The lack of reliable indicators of teacher quality has hindered researchers' attempts to answer the central policy question: How do alternative policies affect the supply of effective teachers? Most studies have focused on the role of incentives in the occupational decisions of all teachers, potential teachers, and former teachers and on how their decisions affect the total pool of college graduates willing to teach. These studies are useful in that they document that incentives do affect career decisions, but they do not directly address the central question of how policies affect the quality of the stock of teachers.
One assumption used in many studies of teachers' career patterns is that academic talent is a good indicator of teaching effectiveness. The assumption rests on the results of studies showing that measures of teachers' academic talent are positively related to their students' test score gains. Some of these studies use teachers' scores on standardized tests as the measure of academic talent; others use indicators of the quality of the undergraduate college the teacher attended (Ehrenberg and Brewer, 1994, 1995; Ferguson, 1991; Hanushek, 1972; Summers and Wolfe, 1977; Winkler, 1975).
The value of the assumption that college graduates' academic talent predicts their effectiveness as classroom teachers is that many databases that track college students' careers contain measures of academic talent. The assumption makes it possible to interpret the results of studies exploring the career decisions of academically talented college graduates as evidence of the factors affecting the career decisions of effective teachers.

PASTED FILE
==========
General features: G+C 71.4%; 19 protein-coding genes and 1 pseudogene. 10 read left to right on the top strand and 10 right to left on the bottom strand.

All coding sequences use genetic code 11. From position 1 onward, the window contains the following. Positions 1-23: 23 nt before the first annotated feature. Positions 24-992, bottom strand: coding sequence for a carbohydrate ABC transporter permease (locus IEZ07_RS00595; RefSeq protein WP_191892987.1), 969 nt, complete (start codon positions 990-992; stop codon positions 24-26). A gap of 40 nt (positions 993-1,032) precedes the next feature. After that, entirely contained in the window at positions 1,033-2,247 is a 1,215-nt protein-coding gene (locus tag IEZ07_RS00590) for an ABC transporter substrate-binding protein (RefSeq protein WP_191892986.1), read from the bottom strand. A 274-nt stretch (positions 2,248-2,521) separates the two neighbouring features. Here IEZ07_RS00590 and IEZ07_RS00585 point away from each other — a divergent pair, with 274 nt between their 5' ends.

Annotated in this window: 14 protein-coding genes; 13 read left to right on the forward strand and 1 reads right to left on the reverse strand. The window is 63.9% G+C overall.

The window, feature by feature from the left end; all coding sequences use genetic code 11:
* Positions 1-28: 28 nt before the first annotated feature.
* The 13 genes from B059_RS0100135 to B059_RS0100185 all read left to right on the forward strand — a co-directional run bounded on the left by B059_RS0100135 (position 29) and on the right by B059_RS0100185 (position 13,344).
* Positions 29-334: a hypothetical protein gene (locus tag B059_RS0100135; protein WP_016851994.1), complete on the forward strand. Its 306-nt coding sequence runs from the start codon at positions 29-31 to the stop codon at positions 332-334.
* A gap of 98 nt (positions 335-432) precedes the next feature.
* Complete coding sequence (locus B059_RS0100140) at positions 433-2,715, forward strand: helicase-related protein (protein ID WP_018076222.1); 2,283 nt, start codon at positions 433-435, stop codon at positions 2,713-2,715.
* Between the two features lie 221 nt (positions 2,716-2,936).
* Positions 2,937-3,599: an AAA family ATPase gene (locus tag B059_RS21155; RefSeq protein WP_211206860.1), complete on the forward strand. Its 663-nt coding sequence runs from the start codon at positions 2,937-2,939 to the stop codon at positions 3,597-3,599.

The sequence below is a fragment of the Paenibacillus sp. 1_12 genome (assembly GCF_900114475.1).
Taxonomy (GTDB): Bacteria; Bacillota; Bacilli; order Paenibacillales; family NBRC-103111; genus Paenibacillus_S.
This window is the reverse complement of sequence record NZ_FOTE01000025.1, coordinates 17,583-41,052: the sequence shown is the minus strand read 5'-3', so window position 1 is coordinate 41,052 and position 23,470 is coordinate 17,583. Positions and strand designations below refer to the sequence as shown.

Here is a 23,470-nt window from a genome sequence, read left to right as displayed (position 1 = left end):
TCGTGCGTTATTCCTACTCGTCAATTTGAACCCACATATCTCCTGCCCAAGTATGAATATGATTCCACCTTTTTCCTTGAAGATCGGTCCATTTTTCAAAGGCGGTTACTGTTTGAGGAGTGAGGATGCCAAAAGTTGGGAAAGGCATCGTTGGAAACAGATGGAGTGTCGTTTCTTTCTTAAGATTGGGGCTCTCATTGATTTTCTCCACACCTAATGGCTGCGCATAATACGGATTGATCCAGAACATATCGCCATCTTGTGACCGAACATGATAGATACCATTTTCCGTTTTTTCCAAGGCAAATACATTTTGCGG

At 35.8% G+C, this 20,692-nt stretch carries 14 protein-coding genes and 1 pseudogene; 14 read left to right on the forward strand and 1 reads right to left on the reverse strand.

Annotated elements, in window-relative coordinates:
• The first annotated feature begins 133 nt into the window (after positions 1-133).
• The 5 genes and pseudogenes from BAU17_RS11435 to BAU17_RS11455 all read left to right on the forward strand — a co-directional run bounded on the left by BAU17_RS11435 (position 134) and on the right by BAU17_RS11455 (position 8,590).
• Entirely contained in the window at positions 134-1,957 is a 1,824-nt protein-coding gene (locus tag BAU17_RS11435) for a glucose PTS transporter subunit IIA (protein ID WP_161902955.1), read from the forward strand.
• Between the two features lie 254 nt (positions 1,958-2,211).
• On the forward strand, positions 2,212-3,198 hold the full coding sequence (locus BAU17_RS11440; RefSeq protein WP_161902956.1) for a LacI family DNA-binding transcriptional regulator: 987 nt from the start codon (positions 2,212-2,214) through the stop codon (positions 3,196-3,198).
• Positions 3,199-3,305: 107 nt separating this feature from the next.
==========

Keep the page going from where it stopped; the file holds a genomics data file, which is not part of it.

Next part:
This assumption has intuitive appeal. Teaching is a complex job, and it makes sense that academically talented college graduates have an advantage in learning the many skills required to teach well. However, one should be cautious in equating academic talent with teaching effectiveness. The evidence supporting this assumption comes from databases in which academically talented teachers went through the same type of preservice training that other teachers did. There is no reason to believe that the preservice training received by the academically talented teachers in these studies was less intensive than that received by teachers with lower levels of academic talent. In fact, it might have been of higher quality since the academically talented teachers tended to attend colleges with more financial resources than the colleges attended by less academically able teachers.
In recent years public and private policies have been introduced to attract academically talented college graduates to teaching, in part by reducing the amount of preservice training that participants must undergo before beginning classroom teaching. Examples include alternative certification (licensing) programs in a number of states and the highly publicized private program, Teach for America (TFA). These programs are attractive to academically talented college graduates who intend to teach for a few years and then pursue other, more lucra-